Max Planck Institute of
Quantum Optics

P.O.Box 13 27
D-85741 Garching, Germany

Hans-Kopfermann-Str. 1
D-85748 Garching, Germany

Phone: + 49 (89) 3 29 05 - 0
Fax:    + 49 (89) 3 29 05 - 200

Contact person

Dr.  Olivia Meyer-Streng
Dr. Olivia Meyer-Streng
Head of Press & Public Relations
Phone:+49 89 3 29 05 - 213

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Teaser hp 1495521578

Turmoil in sluggish electrons’ existence

May 23, 2017
An international team of physicists has monitored the scattering behaviour of electrons in a non-conducting material in real-time. Their insights could be beneficial for radiotherapy. [more]
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A Quantum Low Pass for Photons

April 13, 2017
Physicists in Garching observe novel quantum effect that limits the number of emitted photons. [more]
Pm 17 04 11 teaser2 1491916030

Unveiling nonlocal correlations in natural systems

April 11, 2017
Nonlocal correlations are a quantum phenomenon that constitute a stronger form of correlations than quantum entanglement. [more]
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Quantum matter: Shaken, but not stirred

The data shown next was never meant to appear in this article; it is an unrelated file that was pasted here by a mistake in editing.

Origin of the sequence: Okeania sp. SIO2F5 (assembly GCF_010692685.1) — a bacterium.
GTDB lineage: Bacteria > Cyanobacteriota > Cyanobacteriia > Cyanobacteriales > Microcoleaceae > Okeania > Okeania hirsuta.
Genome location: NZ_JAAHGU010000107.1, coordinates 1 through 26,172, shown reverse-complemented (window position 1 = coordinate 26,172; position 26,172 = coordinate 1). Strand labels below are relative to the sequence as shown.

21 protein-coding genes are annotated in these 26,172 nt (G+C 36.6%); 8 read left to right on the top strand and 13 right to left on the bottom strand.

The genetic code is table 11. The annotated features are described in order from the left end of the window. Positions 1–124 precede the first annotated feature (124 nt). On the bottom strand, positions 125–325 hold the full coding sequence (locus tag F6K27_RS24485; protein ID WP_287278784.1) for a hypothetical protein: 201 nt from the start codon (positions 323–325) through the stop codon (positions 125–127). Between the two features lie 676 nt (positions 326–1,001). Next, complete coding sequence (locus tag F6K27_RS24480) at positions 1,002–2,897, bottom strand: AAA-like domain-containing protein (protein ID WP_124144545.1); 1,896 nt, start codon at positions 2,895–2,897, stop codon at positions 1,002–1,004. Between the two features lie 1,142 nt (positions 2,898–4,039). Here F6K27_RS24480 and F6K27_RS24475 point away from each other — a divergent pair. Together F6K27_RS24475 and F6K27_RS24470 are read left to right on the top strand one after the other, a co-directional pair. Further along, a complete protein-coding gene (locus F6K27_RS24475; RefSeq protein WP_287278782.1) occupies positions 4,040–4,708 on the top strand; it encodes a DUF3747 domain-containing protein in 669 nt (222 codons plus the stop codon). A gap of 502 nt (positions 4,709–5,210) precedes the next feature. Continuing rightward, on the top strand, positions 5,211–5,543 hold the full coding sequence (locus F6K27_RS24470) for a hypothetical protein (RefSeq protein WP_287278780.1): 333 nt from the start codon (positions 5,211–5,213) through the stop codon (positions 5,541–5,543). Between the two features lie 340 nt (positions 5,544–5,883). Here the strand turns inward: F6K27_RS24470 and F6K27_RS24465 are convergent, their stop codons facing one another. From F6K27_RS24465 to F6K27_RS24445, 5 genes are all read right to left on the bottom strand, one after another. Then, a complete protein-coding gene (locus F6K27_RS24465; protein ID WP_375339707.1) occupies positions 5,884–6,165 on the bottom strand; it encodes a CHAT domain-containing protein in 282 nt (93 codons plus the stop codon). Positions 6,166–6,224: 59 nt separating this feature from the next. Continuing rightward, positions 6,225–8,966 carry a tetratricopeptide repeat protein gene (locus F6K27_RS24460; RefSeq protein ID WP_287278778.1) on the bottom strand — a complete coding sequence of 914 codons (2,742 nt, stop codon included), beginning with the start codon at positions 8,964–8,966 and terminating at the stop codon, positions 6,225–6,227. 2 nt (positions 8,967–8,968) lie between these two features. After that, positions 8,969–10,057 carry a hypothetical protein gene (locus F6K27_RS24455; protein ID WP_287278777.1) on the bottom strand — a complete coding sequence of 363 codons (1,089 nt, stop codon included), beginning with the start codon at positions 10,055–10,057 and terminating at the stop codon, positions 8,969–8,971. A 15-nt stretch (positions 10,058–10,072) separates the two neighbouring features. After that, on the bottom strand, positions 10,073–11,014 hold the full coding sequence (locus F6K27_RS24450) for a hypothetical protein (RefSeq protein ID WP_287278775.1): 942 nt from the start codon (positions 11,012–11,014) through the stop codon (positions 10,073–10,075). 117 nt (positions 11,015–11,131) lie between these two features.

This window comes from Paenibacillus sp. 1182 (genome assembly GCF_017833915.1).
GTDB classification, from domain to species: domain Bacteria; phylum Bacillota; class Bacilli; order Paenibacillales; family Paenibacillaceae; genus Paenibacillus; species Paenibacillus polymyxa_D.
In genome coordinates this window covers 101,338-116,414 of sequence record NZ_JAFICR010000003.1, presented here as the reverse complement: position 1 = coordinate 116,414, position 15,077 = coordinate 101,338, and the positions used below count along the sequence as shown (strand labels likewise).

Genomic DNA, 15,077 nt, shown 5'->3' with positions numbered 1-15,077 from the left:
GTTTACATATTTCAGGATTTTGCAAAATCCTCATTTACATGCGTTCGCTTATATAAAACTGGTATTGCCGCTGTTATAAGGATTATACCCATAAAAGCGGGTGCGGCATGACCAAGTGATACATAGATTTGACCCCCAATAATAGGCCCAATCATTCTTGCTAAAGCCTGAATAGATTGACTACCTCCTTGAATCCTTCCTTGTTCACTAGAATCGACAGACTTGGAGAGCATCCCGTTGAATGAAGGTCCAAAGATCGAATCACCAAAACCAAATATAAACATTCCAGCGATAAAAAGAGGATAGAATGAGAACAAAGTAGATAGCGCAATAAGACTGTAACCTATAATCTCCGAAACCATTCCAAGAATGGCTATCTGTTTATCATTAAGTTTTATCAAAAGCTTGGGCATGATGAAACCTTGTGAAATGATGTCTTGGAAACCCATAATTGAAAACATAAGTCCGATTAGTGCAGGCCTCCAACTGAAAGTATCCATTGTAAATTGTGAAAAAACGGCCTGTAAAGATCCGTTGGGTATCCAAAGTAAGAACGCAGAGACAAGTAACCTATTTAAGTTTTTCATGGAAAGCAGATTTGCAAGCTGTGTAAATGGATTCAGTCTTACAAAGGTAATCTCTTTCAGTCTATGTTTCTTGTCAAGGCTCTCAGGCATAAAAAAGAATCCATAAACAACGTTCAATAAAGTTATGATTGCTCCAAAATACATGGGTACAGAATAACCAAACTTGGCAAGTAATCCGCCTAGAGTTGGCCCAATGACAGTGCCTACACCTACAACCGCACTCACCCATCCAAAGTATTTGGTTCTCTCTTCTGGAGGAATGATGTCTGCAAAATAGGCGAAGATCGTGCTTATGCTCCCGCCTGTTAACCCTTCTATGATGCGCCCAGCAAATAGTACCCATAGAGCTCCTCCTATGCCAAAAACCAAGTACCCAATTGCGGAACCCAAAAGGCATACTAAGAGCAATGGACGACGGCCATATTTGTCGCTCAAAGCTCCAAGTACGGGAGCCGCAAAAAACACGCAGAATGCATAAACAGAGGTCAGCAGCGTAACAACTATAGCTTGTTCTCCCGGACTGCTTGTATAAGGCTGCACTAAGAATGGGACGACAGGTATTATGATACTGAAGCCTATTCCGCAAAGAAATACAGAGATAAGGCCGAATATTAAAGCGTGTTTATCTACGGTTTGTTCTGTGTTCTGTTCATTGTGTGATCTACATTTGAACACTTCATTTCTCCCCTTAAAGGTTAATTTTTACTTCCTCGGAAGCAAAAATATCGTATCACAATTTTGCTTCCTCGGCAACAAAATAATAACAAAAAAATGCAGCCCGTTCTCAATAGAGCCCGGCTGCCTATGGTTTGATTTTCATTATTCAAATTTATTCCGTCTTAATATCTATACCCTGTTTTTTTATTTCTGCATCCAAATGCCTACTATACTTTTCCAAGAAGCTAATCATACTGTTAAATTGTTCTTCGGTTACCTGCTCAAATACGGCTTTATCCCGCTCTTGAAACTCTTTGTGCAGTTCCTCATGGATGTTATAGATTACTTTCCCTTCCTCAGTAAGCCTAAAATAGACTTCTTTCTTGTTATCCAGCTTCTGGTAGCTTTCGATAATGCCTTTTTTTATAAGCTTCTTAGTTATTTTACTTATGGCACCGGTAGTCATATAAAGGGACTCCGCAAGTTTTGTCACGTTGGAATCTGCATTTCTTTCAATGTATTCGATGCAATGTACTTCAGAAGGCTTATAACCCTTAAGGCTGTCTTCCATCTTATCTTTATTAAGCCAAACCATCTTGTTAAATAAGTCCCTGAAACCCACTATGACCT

February 02, 2017
A team of researchers around Professor Immanuel Bloch has experimentally realized an exotic quantum system which is robust to mixing by periodic forces. [more]
Teaser 1479718798

Speeding up digital performance using engineered light

November 21, 2016
In an experiment carried out at MPQ, the fastest ever switching of electric currents in semiconductors has been achieved with few-cycle laser pulses. [more]
Teaser3 1479291832

A zeptosecond stopwatch for the microcosm

November 07, 2016
For the first time ever, physicists from Ludwig-Maximilians-Universität Munich, the Technische Universität München and the Max Planck Institute of Quantum Optics have recorded an internal atomic event with an accuracy of a trillionth of a billionth of a second. [more]
Teaser3 1479291429

Matter-antimatter symmetry confirmed with precision record

November 04, 2016
CERN experiment sets precision record in the measurement of the antiproton to electron mass ratio using a new innovative cooling technique [more]
Teaser2 1476947360

Speeding up electronics with light

October 20, 2016
By using ultrafast laser flashes, scientists at Max Planck Institute of Quantum Optics generated and measured the fastest electric current inside a solid material. The electrons executed eight million billion oscillations per second, setting a record of human control of electrons inside solids! [more]
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